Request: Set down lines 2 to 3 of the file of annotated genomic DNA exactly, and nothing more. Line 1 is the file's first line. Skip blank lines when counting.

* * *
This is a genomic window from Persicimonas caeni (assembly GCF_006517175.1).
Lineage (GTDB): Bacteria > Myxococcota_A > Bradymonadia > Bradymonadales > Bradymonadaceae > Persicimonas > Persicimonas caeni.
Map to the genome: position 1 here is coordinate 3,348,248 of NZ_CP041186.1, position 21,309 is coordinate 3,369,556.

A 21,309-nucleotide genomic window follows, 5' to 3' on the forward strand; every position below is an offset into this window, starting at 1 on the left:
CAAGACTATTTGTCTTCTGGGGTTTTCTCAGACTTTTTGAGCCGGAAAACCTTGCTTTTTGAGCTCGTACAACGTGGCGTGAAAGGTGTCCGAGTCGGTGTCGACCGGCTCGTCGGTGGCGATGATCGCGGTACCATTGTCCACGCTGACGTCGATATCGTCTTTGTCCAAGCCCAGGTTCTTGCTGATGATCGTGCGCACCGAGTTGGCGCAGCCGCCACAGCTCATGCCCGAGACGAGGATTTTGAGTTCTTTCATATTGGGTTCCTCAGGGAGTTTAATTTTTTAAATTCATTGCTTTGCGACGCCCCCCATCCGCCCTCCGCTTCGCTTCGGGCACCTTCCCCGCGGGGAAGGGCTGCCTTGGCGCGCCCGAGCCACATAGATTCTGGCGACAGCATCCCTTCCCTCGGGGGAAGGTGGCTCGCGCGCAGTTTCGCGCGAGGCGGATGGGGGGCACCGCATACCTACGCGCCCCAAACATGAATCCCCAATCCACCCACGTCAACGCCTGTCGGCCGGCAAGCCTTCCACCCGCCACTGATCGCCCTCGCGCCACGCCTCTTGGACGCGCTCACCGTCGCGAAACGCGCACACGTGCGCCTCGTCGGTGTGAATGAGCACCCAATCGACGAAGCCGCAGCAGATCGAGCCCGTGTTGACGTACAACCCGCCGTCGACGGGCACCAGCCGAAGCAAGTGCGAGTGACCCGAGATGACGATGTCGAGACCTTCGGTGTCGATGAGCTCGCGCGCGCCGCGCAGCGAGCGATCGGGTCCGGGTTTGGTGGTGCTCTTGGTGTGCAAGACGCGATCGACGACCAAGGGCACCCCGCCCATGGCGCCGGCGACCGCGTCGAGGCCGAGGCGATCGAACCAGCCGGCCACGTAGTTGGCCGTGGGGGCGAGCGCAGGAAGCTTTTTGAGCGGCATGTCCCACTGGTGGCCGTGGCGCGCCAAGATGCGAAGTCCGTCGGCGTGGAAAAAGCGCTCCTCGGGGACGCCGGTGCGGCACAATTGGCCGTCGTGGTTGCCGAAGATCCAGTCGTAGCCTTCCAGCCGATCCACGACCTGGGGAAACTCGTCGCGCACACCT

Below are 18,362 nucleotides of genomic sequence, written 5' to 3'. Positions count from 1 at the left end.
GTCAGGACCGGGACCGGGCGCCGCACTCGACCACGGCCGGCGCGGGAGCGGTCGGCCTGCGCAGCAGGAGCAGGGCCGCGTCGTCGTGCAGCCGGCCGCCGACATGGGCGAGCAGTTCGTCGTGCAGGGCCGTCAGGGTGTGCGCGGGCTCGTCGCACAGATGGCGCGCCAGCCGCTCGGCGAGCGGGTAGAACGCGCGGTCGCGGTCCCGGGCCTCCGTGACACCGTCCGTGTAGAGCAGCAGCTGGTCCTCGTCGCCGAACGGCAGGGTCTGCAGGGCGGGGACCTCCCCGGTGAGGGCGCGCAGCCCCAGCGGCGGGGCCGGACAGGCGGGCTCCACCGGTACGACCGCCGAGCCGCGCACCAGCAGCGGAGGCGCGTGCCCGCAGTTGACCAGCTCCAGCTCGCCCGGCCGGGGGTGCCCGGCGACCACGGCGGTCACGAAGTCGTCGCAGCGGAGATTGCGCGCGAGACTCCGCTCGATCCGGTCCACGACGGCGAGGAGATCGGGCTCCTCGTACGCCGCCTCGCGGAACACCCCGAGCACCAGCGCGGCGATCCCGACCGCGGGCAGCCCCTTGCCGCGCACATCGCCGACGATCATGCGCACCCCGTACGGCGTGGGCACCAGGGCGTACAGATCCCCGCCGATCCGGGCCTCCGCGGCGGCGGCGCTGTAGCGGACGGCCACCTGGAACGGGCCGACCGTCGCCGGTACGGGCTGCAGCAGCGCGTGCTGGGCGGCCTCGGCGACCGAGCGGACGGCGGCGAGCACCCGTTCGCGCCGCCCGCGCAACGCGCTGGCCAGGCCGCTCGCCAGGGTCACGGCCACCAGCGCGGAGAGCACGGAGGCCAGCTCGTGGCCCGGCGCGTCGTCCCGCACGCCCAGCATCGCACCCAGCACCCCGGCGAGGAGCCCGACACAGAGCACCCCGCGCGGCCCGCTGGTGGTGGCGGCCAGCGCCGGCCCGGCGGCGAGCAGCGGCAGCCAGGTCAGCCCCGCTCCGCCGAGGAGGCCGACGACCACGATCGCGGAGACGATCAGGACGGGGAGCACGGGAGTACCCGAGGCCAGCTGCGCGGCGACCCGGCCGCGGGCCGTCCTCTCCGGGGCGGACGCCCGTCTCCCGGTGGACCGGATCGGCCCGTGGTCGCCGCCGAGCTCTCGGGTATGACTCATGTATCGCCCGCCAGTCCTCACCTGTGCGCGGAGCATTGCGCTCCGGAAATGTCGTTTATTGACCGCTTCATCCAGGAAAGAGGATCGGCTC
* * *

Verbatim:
Lineage (GTDB): Bacteria > Myxococcota_A > Bradymonadia > Bradymonadales > Bradymonadaceae > Persicimonas > Persicimonas caeni.
Map to the genome: position 1 here is coordinate 3,348,248 of NZ_CP041186.1, position 21,309 is coordinate 3,369,556.